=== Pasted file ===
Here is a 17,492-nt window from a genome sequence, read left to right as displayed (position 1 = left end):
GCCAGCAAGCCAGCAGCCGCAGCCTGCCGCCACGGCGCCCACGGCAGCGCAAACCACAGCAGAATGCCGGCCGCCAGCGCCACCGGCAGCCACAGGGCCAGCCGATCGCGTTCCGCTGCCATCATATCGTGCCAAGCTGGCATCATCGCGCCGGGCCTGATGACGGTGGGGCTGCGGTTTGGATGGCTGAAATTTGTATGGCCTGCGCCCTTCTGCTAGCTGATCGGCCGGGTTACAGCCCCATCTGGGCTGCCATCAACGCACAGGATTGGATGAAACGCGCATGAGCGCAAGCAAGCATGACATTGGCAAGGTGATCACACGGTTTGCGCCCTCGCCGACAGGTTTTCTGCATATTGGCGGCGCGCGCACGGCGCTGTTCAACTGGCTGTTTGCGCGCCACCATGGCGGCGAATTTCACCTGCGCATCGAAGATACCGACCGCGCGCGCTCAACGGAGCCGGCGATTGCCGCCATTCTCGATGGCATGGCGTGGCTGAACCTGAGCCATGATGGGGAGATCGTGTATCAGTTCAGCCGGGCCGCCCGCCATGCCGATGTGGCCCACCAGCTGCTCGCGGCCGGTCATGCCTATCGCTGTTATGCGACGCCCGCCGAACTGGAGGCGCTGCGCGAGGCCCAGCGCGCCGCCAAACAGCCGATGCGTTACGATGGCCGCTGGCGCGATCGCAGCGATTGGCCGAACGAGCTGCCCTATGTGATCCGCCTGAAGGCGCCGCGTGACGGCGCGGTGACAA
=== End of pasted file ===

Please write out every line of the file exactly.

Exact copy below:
Here is a 17,492-nt window from a genome sequence, read left to right as displayed (position 1 = left end):
GCCAGCAAGCCAGCAGCCGCAGCCTGCCGCCACGGCGCCCACGGCAGCGCAAACCACAGCAGAATGCCGGCCGCCAGCGCCACCGGCAGCCACAGGGCCAGCCGATCGCGTTCCGCTGCCATCATATCGTGCCAAGCTGGCATCATCGCGCCGGGCCTGATGACGGTGGGGCTGCGGTTTGGATGGCTGAAATTTGTATGGCCTGCGCCCTTCTGCTAGCTGATCGGCCGGGTTACAGCCCCATCTGGGCTGCCATCAACGCACAGGATTGGATGAAACGCGCATGAGCGCAAGCAAGCATGACATTGGCAAGGTGATCACACGGTTTGCGCCCTCGCCGACAGGTTTTCTGCATATTGGCGGCGCGCGCACGGCGCTGTTCAACTGGCTGTTTGCGCGCCACCATGGCGGCGAATTTCACCTGCGCATCGAAGATACCGACCGCGCGCGCTCAACGGAGCCGGCGATTGCCGCCATTCTCGATGGCATGGCGTGGCTGAACCTGAGCCATGATGGGGAGATCGTGTATCAGTTCAGCCGGGCCGCCCGCCATGCCGATGTGGCCCACCAGCTGCTCGCGGCCGGTCATGCCTATCGCTGTTATGCGACGCCCGCCGAACTGGAGGCGCTGCGCGAGGCCCAGCGCGCCGCCAAACAGCCGATGCGTTACGATGGCCGCTGGCGCGATCGCAGCGATTGGCCGAACGAGCTGCCCTATGTGATCCGCCTGAAGGCGCCGCGTGACGGCGCGGTGACAA